A slowdown in the residential property market in Australia could have a significant impact on the national economy, the Treasurer has warned.
“If you look at the overall economy, it’s been a really good one for the last three years,” Treasurer Scott Morrison said on Tuesday.
But he said that the impact of the slowdown was more acute in metropolitan areas, which have seen a big fall in the number of properties available to buyers.
In Sydney, the number and rate of sales in residential properties fell to a record low in August, after the peak for the month, and a rebound is expected in the coming months.
More than 10,000 properties sold last month, the lowest level since April 2013, and the number is forecast to reach the lowest since the financial crisis, when it was at 5,929.
Mr Morrison said that while Australia’s economy was doing well, its “home” market, which had been growing steadily since the global financial crisis in 2007, was slowing.
He said the national housing market was the biggest drag on economic growth in Australia, but that this was not the case in other countries.
The treasurer said he would not rule out a return to the Reserve Bank’s “high inflation” target, which has been used to slow the rise in the cost of living.
Australia’s economy grew by 1.6 per cent in the last quarter, which is about the same as the global average.
Its unemployment rate stood at 6.4 per cent last year, down from 6.6 in the final quarter of 2015.
A number of economists have argued that Australia’s low interest rates and high housing affordability have caused the economy to slow, and Mr Morrison said he did not believe the Government was playing fast and loose with the economy.
However, he acknowledged that the current low interest rate environment, and continued low housing prices, could create pressure on the economy, with more people going to buy homes, which could in turn reduce demand for capital.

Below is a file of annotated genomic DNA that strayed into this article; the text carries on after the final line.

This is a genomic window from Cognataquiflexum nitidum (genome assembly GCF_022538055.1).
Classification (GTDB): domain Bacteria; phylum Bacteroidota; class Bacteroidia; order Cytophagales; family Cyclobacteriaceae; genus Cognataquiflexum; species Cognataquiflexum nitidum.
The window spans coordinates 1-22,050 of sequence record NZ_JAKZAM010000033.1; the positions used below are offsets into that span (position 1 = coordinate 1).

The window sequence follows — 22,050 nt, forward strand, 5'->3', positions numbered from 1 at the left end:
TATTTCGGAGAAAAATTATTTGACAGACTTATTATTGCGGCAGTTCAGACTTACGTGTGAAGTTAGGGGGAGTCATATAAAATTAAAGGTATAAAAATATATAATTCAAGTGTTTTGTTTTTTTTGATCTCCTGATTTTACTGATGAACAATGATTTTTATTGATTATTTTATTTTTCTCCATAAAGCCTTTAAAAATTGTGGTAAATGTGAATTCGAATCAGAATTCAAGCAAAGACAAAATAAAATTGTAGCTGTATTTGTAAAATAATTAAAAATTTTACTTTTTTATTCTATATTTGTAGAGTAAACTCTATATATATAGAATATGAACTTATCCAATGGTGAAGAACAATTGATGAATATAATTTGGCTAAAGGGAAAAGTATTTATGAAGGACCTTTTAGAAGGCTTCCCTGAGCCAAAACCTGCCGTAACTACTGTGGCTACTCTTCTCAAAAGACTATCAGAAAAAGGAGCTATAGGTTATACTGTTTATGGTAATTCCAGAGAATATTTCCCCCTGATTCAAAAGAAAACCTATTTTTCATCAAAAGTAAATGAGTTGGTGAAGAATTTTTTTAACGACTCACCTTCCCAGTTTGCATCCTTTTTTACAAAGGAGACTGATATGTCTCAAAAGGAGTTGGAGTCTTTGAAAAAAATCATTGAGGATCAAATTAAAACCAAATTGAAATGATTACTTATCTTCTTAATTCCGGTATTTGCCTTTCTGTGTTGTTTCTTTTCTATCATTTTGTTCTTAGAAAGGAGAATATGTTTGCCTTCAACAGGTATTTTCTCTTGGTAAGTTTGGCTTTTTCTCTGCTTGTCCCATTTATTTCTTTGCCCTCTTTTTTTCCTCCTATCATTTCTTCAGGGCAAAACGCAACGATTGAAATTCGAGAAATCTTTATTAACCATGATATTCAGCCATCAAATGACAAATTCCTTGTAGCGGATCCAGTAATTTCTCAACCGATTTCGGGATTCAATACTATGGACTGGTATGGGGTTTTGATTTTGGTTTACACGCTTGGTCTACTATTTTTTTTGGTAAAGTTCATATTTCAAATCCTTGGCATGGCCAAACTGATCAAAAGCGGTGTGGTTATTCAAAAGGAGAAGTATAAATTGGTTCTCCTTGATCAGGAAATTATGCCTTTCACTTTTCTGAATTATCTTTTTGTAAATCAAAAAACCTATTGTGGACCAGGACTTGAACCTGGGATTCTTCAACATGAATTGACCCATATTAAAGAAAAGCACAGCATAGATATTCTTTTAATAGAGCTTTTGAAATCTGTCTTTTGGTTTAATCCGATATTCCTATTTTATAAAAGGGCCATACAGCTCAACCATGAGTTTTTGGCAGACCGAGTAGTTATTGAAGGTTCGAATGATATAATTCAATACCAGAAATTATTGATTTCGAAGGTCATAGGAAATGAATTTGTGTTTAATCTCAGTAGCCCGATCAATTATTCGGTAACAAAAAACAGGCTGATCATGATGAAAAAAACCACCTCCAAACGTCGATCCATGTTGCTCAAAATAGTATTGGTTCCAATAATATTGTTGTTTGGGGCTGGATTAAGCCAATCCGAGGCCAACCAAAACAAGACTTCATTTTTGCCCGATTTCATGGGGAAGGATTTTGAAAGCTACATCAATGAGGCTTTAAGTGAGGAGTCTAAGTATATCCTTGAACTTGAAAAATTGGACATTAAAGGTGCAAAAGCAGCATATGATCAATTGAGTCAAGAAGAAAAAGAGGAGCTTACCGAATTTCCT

Economists said there were still risks to the economy if the market continued to deteriorate, but the Treasurer said there was a “safe haven” in the Reserve bank, where the interest rate was “neutral” and could be used to stimulate growth.
While there is concern about the Reserve’s balance sheet, Mr Morrison dismissed it as “an asset” that could be sold off if needed.
With the Reserve down to just a quarter of its pre-crisis average of $3.6 trillion, he said the Government would continue to support the economy by keeping interest rates “close to zero”.
He also defended his Government’s policies to help Australians buy homes.
For the last four years, the Government has cut interest rates from the ultra-low base, to the “moderate” rate, which he said was a positive step towards a healthy economy.
But he conceded that the Reserve was “underperforming” and had “lost credibility”.
Mr Abbott said that despite a recovery in the economy and rising house prices, the economy was still a “slim” job market.
And he said it was “a very, very challenging” job to keep the economy moving.
“But the Government’s been successful in doing so,” he said.
On Tuesday, Mr Abbott also told the ABC that the Federal Government’s housing policies, which include the “biggest house-building program in the history of the country”, were working.
“[The] biggest part of our success in house building is the Government is providing subsidies to people to buy houses,” he told the program. ABC/AAP